As published on ewnews.com, Friday 6 May, 2022.
Government should boost its tax reform efforts with a view of bringing higher levels of compliance and greater equity to the system, a governance reformer said yesterday.
Hubert Edwards, head of the Organization for Responsible Governance’s (ORG) economic development committee, pointed to recent revelations by the Department of Inland Revenue that tax arrears over the past several years have amounted to close to $1 billion in arrears.
Edwards noted that that sum represents approximately 10 percent of the country’s national debt.
“When we consider the extent to which the country has struggled financially over the last few years we should have an appreciation of the violence non-payment of taxes can wreak on an economy over time,” he said.
“It’s never dramatic, often a very subtle erosion of the spending capacity of the government.”
He continued: “The arrears can be evidence of an insidiously destructive culture of compliance and may be indicative of the true strength of certain businesses and an unfair advantage to others. There are seemingly entities which are effectively using their tax obligations to extend their economic capacity, not paying their fair share and arguably gaining a competitive advantage over others that do.
“It is therefore not sufficient to only look at the dollar impact but the underlying effect this can have of the proper functioning of the fiscal machines of the country and fair play in the competitive space. For the country to progress, despite being burdensome, everyone and every entity should meet their tax obligations.”
Edwards said the significant level of intentional non-compliance and evidence of underreporting should raise questions as to whether the country has a true handle on the sufficiency of its tax regime.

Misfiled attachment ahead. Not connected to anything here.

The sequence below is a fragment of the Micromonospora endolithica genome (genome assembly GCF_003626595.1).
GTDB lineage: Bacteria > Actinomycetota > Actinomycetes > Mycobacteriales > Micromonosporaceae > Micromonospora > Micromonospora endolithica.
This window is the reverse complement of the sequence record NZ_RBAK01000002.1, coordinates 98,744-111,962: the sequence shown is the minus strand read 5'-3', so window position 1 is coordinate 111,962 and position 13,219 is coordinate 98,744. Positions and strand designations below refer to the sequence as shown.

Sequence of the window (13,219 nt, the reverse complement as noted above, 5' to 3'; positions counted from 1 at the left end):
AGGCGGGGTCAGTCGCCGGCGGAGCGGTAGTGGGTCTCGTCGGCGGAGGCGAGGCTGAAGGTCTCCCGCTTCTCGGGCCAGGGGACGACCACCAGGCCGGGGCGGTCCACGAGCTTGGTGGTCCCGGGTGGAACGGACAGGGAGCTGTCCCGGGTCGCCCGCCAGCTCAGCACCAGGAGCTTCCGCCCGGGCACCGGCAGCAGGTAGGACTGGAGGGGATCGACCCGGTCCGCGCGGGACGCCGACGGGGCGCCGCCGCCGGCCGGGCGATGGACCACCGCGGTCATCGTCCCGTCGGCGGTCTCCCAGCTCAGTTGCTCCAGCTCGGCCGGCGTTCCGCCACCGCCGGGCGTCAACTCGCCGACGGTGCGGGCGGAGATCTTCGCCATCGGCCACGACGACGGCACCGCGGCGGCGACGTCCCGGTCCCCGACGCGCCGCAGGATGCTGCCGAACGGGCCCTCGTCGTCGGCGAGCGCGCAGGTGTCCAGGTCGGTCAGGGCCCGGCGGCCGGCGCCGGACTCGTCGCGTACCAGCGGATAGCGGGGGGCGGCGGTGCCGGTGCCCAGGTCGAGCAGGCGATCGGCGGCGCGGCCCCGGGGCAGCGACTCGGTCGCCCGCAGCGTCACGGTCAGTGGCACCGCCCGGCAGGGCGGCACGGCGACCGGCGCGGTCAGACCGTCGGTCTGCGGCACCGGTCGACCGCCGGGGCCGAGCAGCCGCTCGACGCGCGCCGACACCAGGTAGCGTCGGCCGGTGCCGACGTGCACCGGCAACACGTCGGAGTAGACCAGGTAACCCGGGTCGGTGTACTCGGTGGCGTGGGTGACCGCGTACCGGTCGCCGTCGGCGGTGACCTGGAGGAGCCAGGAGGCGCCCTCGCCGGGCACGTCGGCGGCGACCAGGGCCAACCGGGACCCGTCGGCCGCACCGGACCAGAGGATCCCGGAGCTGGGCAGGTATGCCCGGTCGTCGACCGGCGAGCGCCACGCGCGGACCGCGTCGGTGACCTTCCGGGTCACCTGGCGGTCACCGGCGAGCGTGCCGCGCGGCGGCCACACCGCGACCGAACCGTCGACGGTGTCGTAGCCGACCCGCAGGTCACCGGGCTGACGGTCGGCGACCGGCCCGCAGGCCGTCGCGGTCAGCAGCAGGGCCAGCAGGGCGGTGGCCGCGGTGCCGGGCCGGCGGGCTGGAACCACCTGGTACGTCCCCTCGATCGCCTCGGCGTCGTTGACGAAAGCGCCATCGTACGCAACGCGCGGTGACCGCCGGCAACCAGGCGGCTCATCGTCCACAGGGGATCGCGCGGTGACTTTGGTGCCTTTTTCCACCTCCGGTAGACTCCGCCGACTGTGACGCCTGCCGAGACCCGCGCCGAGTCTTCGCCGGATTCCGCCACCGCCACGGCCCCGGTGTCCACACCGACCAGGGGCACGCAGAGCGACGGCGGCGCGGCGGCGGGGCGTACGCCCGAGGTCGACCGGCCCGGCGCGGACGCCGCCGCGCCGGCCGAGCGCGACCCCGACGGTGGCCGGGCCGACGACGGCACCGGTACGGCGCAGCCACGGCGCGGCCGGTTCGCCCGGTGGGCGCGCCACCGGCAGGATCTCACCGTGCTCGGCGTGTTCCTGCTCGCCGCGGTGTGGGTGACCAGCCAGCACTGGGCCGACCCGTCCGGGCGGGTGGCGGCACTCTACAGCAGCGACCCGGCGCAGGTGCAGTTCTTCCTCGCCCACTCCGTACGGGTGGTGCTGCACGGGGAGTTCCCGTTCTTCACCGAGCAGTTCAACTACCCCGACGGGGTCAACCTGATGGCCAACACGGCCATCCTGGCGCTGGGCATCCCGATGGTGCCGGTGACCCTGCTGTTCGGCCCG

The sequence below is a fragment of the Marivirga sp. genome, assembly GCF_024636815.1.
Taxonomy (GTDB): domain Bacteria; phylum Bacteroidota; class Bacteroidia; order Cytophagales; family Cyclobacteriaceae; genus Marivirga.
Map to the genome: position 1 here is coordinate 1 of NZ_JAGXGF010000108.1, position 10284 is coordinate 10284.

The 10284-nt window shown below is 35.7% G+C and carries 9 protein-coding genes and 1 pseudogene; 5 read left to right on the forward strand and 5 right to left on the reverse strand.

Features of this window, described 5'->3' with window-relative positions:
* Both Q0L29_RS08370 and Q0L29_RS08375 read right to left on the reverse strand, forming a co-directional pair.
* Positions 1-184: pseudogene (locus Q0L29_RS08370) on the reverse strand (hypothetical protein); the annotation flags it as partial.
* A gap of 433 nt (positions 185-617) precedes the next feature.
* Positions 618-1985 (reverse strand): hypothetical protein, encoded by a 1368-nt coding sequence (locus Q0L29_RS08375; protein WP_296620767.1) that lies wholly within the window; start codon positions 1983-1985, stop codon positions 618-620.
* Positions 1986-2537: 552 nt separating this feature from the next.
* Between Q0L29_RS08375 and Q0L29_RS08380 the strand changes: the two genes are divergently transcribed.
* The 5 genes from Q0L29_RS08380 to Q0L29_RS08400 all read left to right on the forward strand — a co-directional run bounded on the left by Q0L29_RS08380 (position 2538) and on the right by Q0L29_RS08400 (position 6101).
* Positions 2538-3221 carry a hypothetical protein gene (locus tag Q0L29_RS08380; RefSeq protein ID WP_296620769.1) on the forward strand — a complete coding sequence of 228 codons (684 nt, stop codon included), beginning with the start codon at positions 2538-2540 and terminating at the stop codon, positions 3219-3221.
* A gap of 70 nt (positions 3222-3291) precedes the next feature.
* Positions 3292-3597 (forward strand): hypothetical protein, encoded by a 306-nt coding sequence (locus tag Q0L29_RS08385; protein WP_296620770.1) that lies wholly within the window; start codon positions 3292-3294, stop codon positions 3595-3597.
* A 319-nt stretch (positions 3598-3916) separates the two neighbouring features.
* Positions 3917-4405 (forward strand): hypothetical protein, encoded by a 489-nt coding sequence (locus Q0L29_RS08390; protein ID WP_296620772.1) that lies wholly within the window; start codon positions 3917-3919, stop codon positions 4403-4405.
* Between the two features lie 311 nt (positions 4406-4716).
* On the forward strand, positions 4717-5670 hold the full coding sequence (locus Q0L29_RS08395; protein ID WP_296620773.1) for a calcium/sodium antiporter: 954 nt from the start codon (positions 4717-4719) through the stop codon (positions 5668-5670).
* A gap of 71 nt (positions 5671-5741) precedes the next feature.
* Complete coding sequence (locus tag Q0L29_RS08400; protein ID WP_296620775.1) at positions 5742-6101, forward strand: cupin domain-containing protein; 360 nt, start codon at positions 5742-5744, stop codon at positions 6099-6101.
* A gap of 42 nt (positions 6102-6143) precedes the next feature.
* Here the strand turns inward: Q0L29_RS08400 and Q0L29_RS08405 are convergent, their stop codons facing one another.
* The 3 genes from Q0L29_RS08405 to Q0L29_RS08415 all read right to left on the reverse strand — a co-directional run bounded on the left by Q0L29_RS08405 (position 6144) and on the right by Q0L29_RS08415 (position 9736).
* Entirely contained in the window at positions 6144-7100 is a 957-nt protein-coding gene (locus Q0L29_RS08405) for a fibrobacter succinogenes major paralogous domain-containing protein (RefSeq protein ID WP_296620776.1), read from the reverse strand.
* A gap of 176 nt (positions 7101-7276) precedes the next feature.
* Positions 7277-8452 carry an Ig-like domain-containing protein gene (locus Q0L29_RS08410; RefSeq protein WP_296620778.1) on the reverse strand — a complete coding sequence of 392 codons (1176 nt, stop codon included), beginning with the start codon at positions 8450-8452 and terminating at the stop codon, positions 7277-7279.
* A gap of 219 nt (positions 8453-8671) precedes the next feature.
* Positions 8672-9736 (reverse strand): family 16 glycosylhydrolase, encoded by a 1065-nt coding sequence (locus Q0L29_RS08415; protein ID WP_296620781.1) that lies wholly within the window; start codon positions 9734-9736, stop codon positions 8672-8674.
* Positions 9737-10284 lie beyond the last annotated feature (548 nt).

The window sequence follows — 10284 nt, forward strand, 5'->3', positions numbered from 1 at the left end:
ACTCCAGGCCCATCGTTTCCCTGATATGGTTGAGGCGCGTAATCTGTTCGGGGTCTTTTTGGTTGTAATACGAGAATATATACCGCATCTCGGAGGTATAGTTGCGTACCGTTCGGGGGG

“Is the system adequate but being gamed by others and therefore putting the country under stress? Alongside this, are some of us unduly bearing the burden because others are manipulative of the system?” Edwards said.
“My view, therefore, is that the government should leverage these findings to boost its tax reform efforts with a view of bringing higher levels of compliance but more importantly a sense of greater equity to the system. When the tax burden is appropriately spread and there is a sense of fairness, compliance generally operates at a higher level.
“Collections of amount due is critical, enforcement is fundamental but more importantly, the message here is to dig below the surface to ensure that all appropriate solutions are brought to bear in fixing this critical element of the country’s economic apparatus,” said Edwards.
Officials at the Department of Inland Revenue on Wednesday lamented what they called the “unacceptable rate of non-compliance” among registered taxpayers over the past several years which has resulted in close to $1 billion in arrears.
Shunda Strachan, Acting Controller of the Department of Inland Revenue said that more than 70 percent of those arrears stem from taxes levied on commercial properties and vacant land owned by non-Bahamians.